Washington Post’s Nadine Ajaka on the Visual Forensics Team

Pandemic-born team has garnered millions of views for reconstruction videos of major news stories. But how do you fight an urgent story against time-consuming media?


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less than two years ago, The Washington Post created a small visual forensic team. This pandemic-born team consists of a handful of specialist journalists analyzing and verifying open-source and on-the-ground videos of major news events.

Following this, the team began posting reconstruction videos that reconstruct the unfolding of complex news moments, such as the death of George Floyd, the siege of the U.S. Capitol on January 6, 2021, and an award-winning article on repression. on protesters ahead of Trump’s Lafayette Square photo op. Many (but not all) of these videos rack up millions of views.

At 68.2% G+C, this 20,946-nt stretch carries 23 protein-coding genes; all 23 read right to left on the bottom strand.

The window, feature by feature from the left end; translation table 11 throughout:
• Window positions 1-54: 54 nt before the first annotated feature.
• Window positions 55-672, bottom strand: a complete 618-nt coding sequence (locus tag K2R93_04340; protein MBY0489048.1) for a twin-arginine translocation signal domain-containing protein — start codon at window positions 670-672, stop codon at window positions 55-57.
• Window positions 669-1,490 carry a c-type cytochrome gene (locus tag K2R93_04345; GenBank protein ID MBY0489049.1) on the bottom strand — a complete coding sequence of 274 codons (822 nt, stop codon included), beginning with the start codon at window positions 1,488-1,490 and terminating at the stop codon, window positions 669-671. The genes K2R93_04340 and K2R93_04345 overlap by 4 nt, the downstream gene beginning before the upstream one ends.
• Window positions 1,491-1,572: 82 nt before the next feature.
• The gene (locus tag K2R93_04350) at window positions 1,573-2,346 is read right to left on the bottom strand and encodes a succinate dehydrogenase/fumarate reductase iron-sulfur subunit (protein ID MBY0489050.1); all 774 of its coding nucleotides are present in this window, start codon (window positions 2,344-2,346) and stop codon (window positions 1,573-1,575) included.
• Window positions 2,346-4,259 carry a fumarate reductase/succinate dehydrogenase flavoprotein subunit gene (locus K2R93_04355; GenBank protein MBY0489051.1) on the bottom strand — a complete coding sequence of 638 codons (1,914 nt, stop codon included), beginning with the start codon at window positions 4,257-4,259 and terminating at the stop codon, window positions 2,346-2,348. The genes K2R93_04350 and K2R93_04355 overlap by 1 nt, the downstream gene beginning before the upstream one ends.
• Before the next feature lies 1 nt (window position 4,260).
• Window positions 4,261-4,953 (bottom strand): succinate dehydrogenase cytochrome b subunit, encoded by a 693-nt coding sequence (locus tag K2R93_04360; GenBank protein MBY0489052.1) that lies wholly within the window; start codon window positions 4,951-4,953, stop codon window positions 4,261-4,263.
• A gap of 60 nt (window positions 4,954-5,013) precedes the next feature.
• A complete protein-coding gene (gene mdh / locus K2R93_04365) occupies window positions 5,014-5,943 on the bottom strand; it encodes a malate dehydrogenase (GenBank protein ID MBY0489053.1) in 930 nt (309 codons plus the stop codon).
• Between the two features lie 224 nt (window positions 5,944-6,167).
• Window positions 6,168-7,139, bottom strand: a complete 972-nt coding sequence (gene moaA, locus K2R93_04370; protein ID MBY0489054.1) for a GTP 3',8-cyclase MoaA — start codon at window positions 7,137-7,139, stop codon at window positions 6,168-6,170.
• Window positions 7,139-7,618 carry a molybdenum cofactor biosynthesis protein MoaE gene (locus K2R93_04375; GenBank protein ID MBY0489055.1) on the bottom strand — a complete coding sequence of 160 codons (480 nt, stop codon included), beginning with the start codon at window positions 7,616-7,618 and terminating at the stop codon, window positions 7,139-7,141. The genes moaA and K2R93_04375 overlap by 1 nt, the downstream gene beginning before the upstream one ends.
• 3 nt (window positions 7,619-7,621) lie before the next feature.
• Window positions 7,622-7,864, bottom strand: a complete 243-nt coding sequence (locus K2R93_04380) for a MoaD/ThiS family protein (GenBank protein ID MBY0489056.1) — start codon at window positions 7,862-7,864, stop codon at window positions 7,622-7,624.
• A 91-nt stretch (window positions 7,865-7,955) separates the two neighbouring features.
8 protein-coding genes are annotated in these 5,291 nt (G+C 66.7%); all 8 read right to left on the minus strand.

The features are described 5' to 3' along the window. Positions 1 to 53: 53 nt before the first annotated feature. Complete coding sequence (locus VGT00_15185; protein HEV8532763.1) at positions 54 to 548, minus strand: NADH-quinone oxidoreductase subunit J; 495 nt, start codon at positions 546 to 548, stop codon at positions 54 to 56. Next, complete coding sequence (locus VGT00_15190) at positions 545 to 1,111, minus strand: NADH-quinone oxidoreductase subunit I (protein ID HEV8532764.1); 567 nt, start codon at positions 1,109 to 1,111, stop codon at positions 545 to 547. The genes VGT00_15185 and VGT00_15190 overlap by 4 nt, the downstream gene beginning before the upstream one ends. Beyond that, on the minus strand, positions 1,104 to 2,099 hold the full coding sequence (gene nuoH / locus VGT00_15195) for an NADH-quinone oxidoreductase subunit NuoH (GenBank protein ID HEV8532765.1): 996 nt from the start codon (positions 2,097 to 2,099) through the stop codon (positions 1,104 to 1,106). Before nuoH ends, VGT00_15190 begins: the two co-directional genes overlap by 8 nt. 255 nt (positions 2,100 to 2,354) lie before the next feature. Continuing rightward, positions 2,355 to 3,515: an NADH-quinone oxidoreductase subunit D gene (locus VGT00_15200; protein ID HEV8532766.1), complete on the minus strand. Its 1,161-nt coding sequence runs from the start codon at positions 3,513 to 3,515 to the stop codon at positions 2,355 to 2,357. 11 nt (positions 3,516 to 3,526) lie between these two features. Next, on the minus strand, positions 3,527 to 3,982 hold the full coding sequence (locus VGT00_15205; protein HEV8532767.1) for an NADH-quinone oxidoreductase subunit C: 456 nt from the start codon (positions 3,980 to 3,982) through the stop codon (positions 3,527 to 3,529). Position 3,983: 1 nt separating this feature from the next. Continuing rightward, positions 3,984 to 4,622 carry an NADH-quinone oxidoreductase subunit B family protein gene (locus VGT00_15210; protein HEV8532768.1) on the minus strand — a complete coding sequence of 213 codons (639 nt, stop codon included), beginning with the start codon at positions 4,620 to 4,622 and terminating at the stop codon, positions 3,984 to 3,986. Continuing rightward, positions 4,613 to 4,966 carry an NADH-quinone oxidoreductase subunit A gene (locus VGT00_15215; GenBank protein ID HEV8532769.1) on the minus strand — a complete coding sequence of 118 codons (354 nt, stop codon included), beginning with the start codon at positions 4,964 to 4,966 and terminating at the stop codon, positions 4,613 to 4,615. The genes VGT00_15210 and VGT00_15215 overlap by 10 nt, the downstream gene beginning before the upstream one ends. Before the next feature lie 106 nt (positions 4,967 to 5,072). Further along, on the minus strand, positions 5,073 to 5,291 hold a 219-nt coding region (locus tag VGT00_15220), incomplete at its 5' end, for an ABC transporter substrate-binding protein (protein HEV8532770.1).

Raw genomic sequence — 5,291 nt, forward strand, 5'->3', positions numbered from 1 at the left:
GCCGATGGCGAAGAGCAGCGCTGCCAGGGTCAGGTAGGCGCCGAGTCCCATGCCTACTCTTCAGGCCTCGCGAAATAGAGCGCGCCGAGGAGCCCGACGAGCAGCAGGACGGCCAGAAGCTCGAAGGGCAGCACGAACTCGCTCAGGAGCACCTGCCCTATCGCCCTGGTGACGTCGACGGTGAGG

On this week’s episode of the Journalism.co.uk podcast, we talk to the executive producer Nadine Ajaka who leads this visual investigation team: a team that is growing today thanks to the impact and resonance of their work. It’s a sign that The post office sees value in this style of social video journalism and wants to double down on its efforts and output.

He also started a related but separate project, gathering a database of verified UGC videos from the Ukrainian War, and placing them behind a paywall for the general public and other media who can use the footage bank. , if credited, in their own work without the resource-intensive work done by The post office to source and verify them.

Ajaka talks about the logistics of the puzzle of this complex reporting with a remote crew, comparing time-consuming media with a time-sensitive story, and the potential revenue model that underpins the strategy.

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Briana R. Cross